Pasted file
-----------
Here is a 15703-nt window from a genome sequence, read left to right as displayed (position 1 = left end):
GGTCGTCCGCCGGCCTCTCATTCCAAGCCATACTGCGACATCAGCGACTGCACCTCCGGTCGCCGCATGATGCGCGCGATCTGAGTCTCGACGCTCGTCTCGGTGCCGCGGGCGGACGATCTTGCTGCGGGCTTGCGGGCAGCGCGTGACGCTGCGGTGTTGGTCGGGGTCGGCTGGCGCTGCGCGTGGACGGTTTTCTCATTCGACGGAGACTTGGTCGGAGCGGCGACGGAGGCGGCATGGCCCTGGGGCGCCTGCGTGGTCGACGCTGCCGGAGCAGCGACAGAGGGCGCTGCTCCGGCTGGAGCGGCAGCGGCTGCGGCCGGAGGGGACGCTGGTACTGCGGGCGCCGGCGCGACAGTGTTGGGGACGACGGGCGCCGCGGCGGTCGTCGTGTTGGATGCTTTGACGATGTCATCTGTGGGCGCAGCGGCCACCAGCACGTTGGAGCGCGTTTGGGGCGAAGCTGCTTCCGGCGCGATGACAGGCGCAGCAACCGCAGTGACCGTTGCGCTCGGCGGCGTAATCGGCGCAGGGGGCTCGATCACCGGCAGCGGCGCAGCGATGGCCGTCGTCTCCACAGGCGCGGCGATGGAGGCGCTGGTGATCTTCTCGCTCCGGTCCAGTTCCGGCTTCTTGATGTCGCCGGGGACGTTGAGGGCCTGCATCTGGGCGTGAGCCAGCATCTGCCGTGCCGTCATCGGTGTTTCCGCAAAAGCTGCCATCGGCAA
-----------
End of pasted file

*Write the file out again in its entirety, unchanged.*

Here is a 15703-nt window from a genome sequence, read left to right as displayed (position 1 = left end):
GGTCGTCCGCCGGCCTCTCATTCCAAGCCATACTGCGACATCAGCGACTGCACCTCCGGTCGCCGCATGATGCGCGCGATCTGAGTCTCGACGCTCGTCTCGGTGCCGCGGGCGGACGATCTTGCTGCGGGCTTGCGGGCAGCGCGTGACGCTGCGGTGTTGGTCGGGGTCGGCTGGCGCTGCGCGTGGACGGTTTTCTCATTCGACGGAGACTTGGTCGGAGCGGCGACGGAGGCGGCATGGCCCTGGGGCGCCTGCGTGGTCGACGCTGCCGGAGCAGCGACAGAGGGCGCTGCTCCGGCTGGAGCGGCAGCGGCTGCGGCCGGAGGGGACGCTGGTACTGCGGGCGCCGGCGCGACAGTGTTGGGGACGACGGGCGCCGCGGCGGTCGTCGTGTTGGATGCTTTGACGATGTCATCTGTGGGCGCAGCGGCCACCAGCACGTTGGAGCGCGTTTGGGGCGAAGCTGCTTCCGGCGCGATGACAGGCGCAGCAACCGCAGTGACCGTTGCGCTCGGCGGCGTAATCGGCGCAGGGGGCTCGATCACCGGCAGCGGCGCAGCGATGGCCGTCGTCTCCACAGGCGCGGCGATGGAGGCGCTGGTGATCTTCTCGCTCCGGTCCAGTTCCGGCTTCTTGATGTCGCCGGGGACGTTGAGGGCCTGCATCTGGGCGTGAGCCAGCATCTGCCGTGCCGTCATCGGTGTTTCCGCAAAAGCTGCCATCGGCAA